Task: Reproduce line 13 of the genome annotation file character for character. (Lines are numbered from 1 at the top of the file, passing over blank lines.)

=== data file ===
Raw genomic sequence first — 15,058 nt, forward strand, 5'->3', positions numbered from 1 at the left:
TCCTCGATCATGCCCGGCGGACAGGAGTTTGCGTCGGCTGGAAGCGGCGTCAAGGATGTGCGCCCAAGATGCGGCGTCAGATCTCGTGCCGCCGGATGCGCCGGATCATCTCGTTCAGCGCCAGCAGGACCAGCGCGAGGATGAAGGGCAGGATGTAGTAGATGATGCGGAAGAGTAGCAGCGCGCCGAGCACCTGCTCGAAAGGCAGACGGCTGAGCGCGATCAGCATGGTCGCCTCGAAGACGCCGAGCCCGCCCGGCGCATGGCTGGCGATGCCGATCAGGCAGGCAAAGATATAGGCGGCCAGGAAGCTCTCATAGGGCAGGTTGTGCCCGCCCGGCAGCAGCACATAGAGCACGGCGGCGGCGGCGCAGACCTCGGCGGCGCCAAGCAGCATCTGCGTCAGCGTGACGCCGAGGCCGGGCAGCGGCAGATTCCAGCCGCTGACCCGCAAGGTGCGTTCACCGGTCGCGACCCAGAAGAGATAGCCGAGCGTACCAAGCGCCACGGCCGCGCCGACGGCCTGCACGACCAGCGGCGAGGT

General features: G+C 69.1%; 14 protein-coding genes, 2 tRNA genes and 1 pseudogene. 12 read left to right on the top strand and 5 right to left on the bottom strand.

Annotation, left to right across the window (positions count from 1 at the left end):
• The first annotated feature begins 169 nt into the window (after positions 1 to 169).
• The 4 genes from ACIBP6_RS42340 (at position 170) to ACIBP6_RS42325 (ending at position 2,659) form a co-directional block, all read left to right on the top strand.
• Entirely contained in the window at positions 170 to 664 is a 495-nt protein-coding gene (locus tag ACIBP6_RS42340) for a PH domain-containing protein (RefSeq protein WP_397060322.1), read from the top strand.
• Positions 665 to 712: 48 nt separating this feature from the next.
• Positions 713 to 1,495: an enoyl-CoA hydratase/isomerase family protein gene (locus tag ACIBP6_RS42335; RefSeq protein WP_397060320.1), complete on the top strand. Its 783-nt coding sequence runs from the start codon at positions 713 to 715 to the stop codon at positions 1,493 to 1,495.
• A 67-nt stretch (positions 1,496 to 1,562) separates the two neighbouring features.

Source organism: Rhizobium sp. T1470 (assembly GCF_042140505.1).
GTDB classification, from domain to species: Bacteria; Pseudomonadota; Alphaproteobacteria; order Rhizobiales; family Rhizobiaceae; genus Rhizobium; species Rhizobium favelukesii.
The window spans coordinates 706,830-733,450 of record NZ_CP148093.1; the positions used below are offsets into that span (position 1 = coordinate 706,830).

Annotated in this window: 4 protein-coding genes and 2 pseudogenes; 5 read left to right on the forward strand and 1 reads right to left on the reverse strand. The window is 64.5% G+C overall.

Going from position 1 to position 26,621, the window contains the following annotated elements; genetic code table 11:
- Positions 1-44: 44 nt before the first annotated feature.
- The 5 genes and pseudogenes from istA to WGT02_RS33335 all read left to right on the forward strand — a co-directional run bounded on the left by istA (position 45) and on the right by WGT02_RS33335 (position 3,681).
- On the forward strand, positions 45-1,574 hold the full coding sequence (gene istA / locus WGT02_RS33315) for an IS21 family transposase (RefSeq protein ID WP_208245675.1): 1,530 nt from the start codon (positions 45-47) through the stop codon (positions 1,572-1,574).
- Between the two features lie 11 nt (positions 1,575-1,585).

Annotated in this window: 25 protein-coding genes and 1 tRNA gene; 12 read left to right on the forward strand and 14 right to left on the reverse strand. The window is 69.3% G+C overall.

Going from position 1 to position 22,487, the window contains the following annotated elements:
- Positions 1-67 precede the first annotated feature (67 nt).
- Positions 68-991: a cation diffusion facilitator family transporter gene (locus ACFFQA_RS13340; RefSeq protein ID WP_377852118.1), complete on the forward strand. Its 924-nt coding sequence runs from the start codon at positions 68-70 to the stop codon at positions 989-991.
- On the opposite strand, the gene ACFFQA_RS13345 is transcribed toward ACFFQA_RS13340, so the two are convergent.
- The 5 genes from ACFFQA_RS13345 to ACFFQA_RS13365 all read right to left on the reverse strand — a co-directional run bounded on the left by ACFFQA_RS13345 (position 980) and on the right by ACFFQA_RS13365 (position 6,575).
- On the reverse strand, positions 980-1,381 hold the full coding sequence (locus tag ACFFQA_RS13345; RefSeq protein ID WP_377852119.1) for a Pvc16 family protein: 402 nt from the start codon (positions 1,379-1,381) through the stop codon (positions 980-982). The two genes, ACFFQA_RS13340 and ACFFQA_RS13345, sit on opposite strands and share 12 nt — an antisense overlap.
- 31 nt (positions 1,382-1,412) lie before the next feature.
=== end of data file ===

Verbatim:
The window spans coordinates 706,830-733,450 of record NZ_CP148093.1; the positions used below are offsets into that span (position 1 = coordinate 706,830).